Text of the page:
“They must have used condoms,” said the substitute.

“Condoms?” the boy repeated, dubious. We knew about condoms, in theory, and maybe a few kids knew in practice, but they hadn’t been mentioned once in class. There were brief mentions in the textbook, but always followed by a disclaimer that “condoms do not offer complete protection,” and that “abstinence is the only 100% safe method.” We were being taught not to trust condoms, especially not up against something like HIV/AIDS — which we were also being taught was essentially a death sentence.

“Yeah,” she said, and then she added. “Sometimes they might even use two condoms, one on top of the other, just to be extra safe.”

Something stirred in my memory. Sex was still years away for me, I hadn’t done anything besides some slow dancing at summer camp formals. But I spent a lot of time online. Porn didn’t interest me (and I had not yet learned the word “erotica”), but there were ways to find out about actual sex. A lot of great sites and magazine had popped up online around that time with a lot of good information, some of which are still around today: Sex Etc., Scarleteen, the Go Ask Alice! advice column, the now defunct but amazing gUrl.com. Even Alloy and Teen People were pretty comprehensive. It was a good place to be a teen whose interest in sex was, and would for several years, remain purely academic.

So I actually knew something about condoms. Something kind of serious, actually.

“No,” I said, a little too loudly, from the back row, without raising my hand. “They wouldn’t—or at least, they shouldn’t do that.”

The substitute looked a little surprised, but I went on. “Doubling up on condoms is a bad idea. They can rub up against each other, which can cause friction.”

“Oh,” she said.

“And that makes them more likely to break,” I said. “So it’s actually not more safe, it’s more dangerous and can lead to more easily getting STDs.”

“Oh,” she said again, a little quieter this time. She seemed embarrassed. The boy who asked the question turned to at me, bemused. The kids around me were looking, too, and I knew everybody, including the substitute, was wondering the same thing: how did she know that?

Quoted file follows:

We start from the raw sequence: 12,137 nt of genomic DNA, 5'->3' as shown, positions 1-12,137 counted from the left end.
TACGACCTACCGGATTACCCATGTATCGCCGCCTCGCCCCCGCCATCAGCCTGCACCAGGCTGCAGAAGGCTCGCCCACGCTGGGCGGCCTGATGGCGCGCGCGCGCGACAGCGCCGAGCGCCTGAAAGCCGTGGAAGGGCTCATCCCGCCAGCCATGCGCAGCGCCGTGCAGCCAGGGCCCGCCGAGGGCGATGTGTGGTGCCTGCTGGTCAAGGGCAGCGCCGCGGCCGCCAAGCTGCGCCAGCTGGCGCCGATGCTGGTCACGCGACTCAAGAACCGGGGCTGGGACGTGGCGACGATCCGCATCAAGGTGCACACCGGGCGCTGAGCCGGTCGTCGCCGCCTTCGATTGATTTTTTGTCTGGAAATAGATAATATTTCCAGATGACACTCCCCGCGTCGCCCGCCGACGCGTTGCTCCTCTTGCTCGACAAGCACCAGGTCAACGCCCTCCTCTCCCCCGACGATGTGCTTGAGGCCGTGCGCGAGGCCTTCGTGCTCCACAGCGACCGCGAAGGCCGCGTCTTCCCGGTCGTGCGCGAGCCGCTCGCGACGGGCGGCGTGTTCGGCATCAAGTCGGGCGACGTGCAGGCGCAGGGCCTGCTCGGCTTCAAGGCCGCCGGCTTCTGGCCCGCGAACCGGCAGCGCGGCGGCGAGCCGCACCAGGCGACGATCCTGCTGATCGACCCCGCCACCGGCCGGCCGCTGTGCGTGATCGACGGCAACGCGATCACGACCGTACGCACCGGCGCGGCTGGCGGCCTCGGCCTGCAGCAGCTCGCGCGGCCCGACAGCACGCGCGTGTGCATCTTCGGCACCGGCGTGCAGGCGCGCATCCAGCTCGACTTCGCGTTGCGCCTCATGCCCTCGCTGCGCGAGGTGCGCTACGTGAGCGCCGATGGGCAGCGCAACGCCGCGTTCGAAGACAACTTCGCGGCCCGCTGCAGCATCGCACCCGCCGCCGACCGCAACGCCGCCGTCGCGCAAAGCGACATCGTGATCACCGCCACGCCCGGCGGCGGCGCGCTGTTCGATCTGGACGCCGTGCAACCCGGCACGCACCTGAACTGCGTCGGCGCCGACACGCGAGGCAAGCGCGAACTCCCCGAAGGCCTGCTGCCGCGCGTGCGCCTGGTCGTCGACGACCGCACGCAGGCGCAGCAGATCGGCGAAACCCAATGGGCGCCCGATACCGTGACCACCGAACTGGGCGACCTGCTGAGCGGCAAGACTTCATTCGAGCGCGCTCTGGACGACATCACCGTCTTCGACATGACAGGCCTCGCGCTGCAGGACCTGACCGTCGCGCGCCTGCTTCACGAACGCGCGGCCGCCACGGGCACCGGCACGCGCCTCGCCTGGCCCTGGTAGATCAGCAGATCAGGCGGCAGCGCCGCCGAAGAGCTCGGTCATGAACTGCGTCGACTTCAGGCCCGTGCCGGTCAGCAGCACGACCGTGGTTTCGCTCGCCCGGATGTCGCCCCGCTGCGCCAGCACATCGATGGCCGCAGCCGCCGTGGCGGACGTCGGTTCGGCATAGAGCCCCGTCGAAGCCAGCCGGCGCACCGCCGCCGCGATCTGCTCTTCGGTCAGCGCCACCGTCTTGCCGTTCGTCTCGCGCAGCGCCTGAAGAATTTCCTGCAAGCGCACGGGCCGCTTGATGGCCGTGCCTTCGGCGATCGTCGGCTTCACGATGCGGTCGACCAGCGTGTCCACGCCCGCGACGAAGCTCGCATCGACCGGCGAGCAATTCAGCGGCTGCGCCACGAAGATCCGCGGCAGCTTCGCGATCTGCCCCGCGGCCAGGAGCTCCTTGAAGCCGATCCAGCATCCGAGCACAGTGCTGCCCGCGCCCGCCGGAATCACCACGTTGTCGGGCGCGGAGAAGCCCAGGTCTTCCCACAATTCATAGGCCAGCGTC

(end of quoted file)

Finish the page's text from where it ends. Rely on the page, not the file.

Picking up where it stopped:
I’m probably about the same age now as the substitute was then, and I cannot imagine how that must have felt for her. I’ve worked with kids, and I know they can really catch you off guard. I think that even by fourteen I had stopped trying to catch teachers in a mistake, I had realized that it didn’t make me look cool or smart, just insufferable. Although some friends have suggested it wasn’t just that she felt embarrassed to be shown up by a child. Maybe I actually touched on something a little more personal, and maybe she had to rethink how she’d used protection. She’d have think of me, the fourteen-year-old virgin in a Weezer shirt, every time she reached for a condom.

That might be the worst kind of sex education possible. Except for abstinence-only, of course.

Stuff I Did This Week: I appeared on my dear friend Josh Gondelman’s podcast, Make My Day! He asked me to make up a lot of character voices, so if you’ve ever wanted to hear me play a lovelorn robot, or a tow truck with some avoidant attachment issues, you are in luck! Listen here! It’s SO much fun.

I also did an interview about OCD and OCD awareness! Read it here!

Fake BBC Show of the Week: This Garden’s Also Private, No Having a Sit (inspired by a true story, trying to find a place to sit in London last Summer)